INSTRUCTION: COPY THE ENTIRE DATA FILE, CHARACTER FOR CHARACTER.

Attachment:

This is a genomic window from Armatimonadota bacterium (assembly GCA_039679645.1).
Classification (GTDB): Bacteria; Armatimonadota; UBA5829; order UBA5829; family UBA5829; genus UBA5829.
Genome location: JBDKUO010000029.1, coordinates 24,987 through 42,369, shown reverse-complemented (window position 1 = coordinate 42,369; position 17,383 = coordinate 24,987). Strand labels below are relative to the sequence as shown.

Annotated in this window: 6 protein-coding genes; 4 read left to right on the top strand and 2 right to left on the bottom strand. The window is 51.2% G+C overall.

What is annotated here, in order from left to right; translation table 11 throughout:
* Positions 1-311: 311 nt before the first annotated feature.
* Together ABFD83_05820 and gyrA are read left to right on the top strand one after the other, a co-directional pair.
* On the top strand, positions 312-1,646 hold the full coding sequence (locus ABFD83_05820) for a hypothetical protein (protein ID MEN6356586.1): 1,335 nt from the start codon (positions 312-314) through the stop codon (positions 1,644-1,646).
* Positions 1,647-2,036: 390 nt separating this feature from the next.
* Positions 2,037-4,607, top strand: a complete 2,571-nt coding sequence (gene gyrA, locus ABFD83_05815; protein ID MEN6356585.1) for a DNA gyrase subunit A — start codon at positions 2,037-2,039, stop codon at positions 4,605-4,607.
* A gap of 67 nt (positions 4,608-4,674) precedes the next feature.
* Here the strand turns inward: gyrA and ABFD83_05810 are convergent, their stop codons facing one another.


This is a genomic window from Armatimonadota bacterium (assembly GCA_039679645.1).
Classification (GTDB): Bacteria; Armatimonadota; UBA5829; order UBA5829; family UBA5829; genus UBA5829.
Genome location: JBDKUO010000029.1, coordinates 24,987 through 42,369, shown reverse-complemented (window position 1 = coordinate 42,369; position 17,383 = coordinate 24,987). Strand labels below are relative to the sequence as shown.

Annotated in this window: 6 protein-coding genes; 4 read left to right on the top strand and 2 right to left on the bottom strand. The window is 51.2% G+C overall.

What is annotated here, in order from left to right; translation table 11 throughout:
* Positions 1-311: 311 nt before the first annotated feature.
* Together ABFD83_05820 and gyrA are read left to right on the top strand one after the other, a co-directional pair.
* On the top strand, positions 312-1,646 hold the full coding sequence (locus ABFD83_05820) for a hypothetical protein (protein ID MEN6356586.1): 1,335 nt from the start codon (positions 312-314) through the stop codon (positions 1,644-1,646).
* Positions 1,647-2,036: 390 nt separating this feature from the next.
* Positions 2,037-4,607, top strand: a complete 2,571-nt coding sequence (gene gyrA, locus ABFD83_05815; protein ID MEN6356585.1) for a DNA gyrase subunit A — start codon at positions 2,037-2,039, stop codon at positions 4,605-4,607.
* A gap of 67 nt (positions 4,608-4,674) precedes the next feature.
* Here the strand turns inward: gyrA and ABFD83_05810 are convergent, their stop codons facing one another.